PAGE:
Lake Magpie can be windy, and we’ll either sail with a tailwind or paddle into a headwind. Either way, we’ll make it to the lake’s southern tip and our resupply—and it’s all downstream travel from here.
Days 7 to 10 – Whitewater on Magpie River
During the next stage of our trip, we paddle one of National Geographic’s top 10 multi-day whitewater rivers. The rapids are amazing and the scenery along the way a captivating mix of tundra, gorges, waterfalls and Boreal Forest.
We’ll also have a resupply of food and some extra equipment, including a gear raft, flown into meet us at the end of Lake Magpie.
Whitewater river running
Everybody’s backpacks will be strapped into a raft that will be rowed by one of the guides. Without a heavy pack, your packraft will paddle like a lightweight, high-performance, inflatable kayak.
With a light boat you’ll learn more river running skills including reading rapids, rescue techniques, and whitewater maneuvers. There will be lots of opportunities for surfing waves. We’ll spend 4 full days bobbing and weaving our way downstream, picking lines (with the help of your guides) down numerous class I, II, and III rapids.
There are a number of big water class III+ and class IV rapids that we will scout from shore. Everything is ‘challenge by choice’ meaning you can choose your challenge level. At this point in the trip, you’ll understand more about whitewater so you’ll feel good about making decisions on the river. With our experienced whitewater guides, you can decide to run some of those rapids with appropriate safety precautions. Others can ‘sneak’ down the sides; all rapids can be portaged too.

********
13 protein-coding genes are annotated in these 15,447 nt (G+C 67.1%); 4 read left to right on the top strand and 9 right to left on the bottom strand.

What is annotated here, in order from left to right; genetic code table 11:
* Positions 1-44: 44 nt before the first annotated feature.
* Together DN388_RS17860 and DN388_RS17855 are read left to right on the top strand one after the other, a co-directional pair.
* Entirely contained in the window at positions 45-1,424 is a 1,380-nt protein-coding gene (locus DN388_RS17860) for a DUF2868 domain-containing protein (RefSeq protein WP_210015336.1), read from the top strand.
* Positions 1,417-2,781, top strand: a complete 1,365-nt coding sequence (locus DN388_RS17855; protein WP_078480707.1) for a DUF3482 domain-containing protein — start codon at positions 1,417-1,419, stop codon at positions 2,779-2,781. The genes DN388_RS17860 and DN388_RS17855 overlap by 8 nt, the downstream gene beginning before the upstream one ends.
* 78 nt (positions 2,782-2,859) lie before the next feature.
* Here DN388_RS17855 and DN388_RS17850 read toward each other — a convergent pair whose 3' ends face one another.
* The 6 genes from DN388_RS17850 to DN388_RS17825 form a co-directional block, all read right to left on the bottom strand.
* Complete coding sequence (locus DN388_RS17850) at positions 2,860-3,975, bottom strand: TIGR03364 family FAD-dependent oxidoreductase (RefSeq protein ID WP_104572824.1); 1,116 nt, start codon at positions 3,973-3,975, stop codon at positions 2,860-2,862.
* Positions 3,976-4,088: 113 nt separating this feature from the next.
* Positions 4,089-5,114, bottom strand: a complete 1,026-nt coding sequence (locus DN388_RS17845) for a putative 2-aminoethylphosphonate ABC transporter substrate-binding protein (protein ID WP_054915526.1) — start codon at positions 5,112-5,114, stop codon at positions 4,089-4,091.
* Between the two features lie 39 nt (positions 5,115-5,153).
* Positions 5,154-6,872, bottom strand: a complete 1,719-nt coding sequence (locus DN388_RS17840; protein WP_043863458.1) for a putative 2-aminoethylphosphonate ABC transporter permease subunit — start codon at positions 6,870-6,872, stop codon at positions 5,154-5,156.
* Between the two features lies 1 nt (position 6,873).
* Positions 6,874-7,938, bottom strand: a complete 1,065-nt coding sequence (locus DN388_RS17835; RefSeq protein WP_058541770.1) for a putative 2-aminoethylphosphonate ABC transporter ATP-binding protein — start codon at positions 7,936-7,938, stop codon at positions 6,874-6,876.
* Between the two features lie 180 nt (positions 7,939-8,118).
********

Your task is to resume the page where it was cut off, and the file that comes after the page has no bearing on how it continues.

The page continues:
We’ll have our fly fishing and spin fishing gear meet us along with the raft (we’ll bring a couple of lightweight fishing kits on the headwaters section). The speckled trout (brook trout) fishing becomes incredible once we float off the lake and paddle into the first few rapids of the Magpie. If you are into fishing you will have a blast. If you are starting out, this is an amazing place to learn and your guides will help you out as you land your first ‘brookies’. There is plenty else to do if you aren’t keen on fishing:
- side hikes (if you have more hiking left in you) to explore the forest
- whitewater training – your guides can teach you rescue skills like whitewater swimming and throw bagging
With the current pushing us, we’ll have time to play in the rapids. As well, we plan for some extra (and much needed) relaxing at camp.
Day 11 – Canyons, waterfalls, and homeward bound
As we approach the sea we’ll arrive at the awe-inspiring Magpie Gorge where the river thunders through a canyon and tumbles over a series of dramatic drops. We camp overlooking the gorge. This is a world-class setting and the perfect way to enjoy our last evening and morning in the wilderness. There are a couple of hikes we can do to gain different vantage points and take in the beauty and awesome power of the river.
We’ll leave our raft at the top of the gorge (to be slung out by helicopter at a later date), while we take a forest path around the gorge and continue with our packrafts and personal packs. A short paddle across a lake takes us to another spectacular location: the stunning 100-foot Magpie Falls. A beautiful mossy trail takes us to a breathtaking lunch spot amongst giant water-sculpted boulders at the edge of the drop.
From the Falls it’s a short paddle to the coastal highway. The van will meet us and take us the 80 minutes back to the hotel. With a stop in a small coastal village for souvenirs, we arrive back at the hotel in time for a hot shower before dinner.
Day 12 – Flights
After breakfast, we’ll drive you to the airport for your flight home. Alternatively, you can stay in the region to continue your adventure, which we are more than happy to help you plan.